M’CHIGEENG – The Ojibwe Cultural Foundation (OCF) is back in the swing of things after being closed for much of the pandemic. This month heralds the opening of a new exhibition ‘Gete Kaadenganan: Ancestral Braids’ by Janice Toulouse.
But the new paradigm of COVID-19 reality has meant some significant changes to how exhibitions operate.
“We only allow four people in at a time and you must call ahead,” said OCF curator of the exhibition Shaelynn Recollet. Those wishing to review this remarkable exhibit must phone ahead for an appointment. It is well worth the effort.
“There is strength and wisdom that can be felt within the works of Janice Toulouse,” said Ms. Recollet. “Each painting is not just a reflection of the artist and the ever-complex path in life she embarks upon as an Anishinaabe-kwe, it is a reflection of many other individuals who have sought to find their roots, family and aim to bring forth and reconnect to that distant knowledge of ourselves.”
Ms. Toulouse made the journey up from Croker Island where she now makes her home for the opening reception. Ms. Toulouse introduces herself by her spirit name, Shingwauk Kwe, adding that she is bear clan and was born in Serpent River First Nation. “I am descended from the Ojibwe painters of the pictographs,” she noted. “Those ancestors and the pictographs they left behind are my greatest inspiration.”
“I have always enjoyed talks with my family elders,” said Ms. Toulouse. “A strong influence was my mother Florence (Pine) Toulouse, my grandmother Alice Pine and my grandfather Peter Pine.”
Ms. Toulouse recalled watching her grandmother braid her long white hair when her grandmother lived with the family. “Being raised amongst a large extended family there were many moments of contact that stayed in my memory.”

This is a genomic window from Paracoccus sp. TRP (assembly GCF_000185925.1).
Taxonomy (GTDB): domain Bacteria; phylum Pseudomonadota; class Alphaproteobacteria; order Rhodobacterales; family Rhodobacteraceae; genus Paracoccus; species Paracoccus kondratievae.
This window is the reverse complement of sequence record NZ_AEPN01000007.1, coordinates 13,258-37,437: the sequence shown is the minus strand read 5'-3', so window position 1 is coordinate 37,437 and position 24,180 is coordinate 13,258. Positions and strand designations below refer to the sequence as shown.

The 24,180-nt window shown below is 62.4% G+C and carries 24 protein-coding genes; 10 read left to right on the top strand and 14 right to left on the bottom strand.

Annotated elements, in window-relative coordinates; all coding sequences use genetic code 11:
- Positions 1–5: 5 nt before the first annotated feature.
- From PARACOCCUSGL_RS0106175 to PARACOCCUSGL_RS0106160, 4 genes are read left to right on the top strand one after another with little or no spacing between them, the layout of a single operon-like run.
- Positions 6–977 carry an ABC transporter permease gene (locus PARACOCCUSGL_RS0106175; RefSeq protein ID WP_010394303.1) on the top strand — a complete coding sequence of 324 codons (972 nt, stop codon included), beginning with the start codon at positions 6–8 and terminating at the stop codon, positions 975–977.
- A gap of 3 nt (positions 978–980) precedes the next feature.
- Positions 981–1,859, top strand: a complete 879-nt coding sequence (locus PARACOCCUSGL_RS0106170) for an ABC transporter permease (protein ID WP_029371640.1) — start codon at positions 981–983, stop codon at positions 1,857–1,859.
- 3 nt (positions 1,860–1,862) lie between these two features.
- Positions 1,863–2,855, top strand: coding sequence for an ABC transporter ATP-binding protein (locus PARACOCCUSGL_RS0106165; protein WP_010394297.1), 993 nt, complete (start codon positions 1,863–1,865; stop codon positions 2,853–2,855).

“I did this exhibition as a painter to honour my ancestors, the Ojibwe of all these lands, of Ontario, our homeland and waters, and to inspire the youth,” she said. “As a former art teacher I would like to do that work. I hope that even if they can’t get down to see the exhibition they can see it online and become inspired to do their own art.”
Ms. Toulouse notes that she creates “paintings that tell a story of nature, history and memory. I have travelled widely and yet always remained connected to my family and my homeland. Now, in my elder years, it has been advised by my cousin lodge keeper from Garden River that I return home to our territory and pass on my experience as an artist.”
Ms. Toulouse has taught most recently at the University of Art and Design in Vancouver, but also was a teacher at the White Mountain Art Academy in Elliot Lake.
The exhibition of her work runs from October to January 2021 and is supported by the Government of Canada and the Ontario Arts Council.
Those wishing to view the exhibition in person are advised to contact the OCF at 705-377-4902 to make arrangements.